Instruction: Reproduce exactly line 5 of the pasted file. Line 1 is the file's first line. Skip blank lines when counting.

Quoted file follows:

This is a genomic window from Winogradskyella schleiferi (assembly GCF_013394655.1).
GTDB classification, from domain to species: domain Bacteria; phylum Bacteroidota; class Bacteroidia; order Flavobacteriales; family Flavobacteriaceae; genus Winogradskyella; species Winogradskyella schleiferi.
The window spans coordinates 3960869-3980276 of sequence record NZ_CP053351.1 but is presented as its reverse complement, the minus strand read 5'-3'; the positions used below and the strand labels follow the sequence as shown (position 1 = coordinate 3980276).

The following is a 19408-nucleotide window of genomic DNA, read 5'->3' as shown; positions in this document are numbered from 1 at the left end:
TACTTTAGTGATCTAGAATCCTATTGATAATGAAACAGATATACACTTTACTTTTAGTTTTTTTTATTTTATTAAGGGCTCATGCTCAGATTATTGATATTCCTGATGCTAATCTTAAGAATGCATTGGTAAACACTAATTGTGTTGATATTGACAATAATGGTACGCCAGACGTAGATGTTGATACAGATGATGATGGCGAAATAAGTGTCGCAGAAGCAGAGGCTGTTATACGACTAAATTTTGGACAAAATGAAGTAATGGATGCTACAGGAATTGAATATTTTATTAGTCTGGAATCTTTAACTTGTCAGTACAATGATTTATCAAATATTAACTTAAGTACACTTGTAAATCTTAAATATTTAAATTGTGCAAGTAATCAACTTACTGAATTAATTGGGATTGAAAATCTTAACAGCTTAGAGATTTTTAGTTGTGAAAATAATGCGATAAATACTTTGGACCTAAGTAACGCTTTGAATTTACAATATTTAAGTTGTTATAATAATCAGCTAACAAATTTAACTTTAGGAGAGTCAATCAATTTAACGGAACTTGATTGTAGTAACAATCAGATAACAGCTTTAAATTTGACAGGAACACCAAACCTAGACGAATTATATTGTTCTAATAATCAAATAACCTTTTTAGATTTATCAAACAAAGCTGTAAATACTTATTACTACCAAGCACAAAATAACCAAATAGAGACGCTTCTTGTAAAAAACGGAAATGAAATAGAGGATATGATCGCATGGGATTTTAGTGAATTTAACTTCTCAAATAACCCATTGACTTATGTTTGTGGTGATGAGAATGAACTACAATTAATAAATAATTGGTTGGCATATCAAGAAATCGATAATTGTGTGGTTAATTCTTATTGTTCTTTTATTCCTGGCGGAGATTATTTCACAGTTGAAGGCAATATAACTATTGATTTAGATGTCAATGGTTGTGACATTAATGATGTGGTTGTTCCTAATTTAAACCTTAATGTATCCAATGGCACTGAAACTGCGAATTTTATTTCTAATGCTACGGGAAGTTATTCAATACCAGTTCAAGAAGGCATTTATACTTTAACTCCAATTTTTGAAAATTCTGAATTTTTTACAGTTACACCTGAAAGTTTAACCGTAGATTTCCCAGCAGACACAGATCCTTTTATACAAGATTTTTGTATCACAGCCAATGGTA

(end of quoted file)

TACTTTAGTGATCTAGAATCCTATTGATAATGAAACAGATATACACTTTACTTTTAGTTTTTTTTATTTTATTAAGGGCTCATGCTCAGATTATTGATATTCCTGATGCTAATCTTAAGAATGCATTGGTAAACACTAATTGTGTTGATATTGACAATAATGGTACGCCAGACGTAGATGTTGATACAGATGATGATGGCGAAATAAGTGTCGCAGAAGCAGAGGCTGTTATACGACTAAATTTTGGACAAAATGAAGTAATGGATGCTACAGGAATTGAATATTTTATTAGTCTGGAATCTTTAACTTGTCAGTACAATGATTTATCAAATATTAACTTAAGTACACTTGTAAATCTTAAATATTTAAATTGTGCAAGTAATCAACTTACTGAATTAATTGGGATTGAAAATCTTAACAGCTTAGAGATTTTTAGTTGTGAAAATAATGCGATAAATACTTTGGACCTAAGTAACGCTTTGAATTTACAATATTTAAGTTGTTATAATAATCAGCTAACAAATTTAACTTTAGGAGAGTCAATCAATTTAACGGAACTTGATTGTAGTAACAATCAGATAACAGCTTTAAATTTGACAGGAACACCAAACCTAGACGAATTATATTGTTCTAATAATCAAATAACCTTTTTAGATTTATCAAACAAAGCTGTAAATACTTATTACTACCAAGCACAAAATAACCAAATAGAGACGCTTCTTGTAAAAAACGGAAATGAAATAGAGGATATGATCGCATGGGATTTTAGTGAATTTAACTTCTCAAATAACCCATTGACTTATGTTTGTGGTGATGAGAATGAACTACAATTAATAAATAATTGGTTGGCATATCAAGAAATCGATAATTGTGTGGTTAATTCTTATTGTTCTTTTATTCCTGGCGGAGATTATTTCACAGTTGAAGGCAATATAACTATTGATTTAGATGTCAATGGTTGTGACATTAATGATGTGGTTGTTCCTAATTTAAACCTTAATGTATCCAATGGCACTGAAACTGCGAATTTTATTTCTAATGCTACGGGAAGTTATTCAATACCAGTTCAAGAAGGCATTTATACTTTAACTCCAATTTTTGAAAATTCTGAATTTTTTACAGTTACACCTGAAAGTTTAACCGTAGATTTCCCAGCAGACACAGATCCTTTTATACAAGATTTTTGTATCACAGCCAATGGTA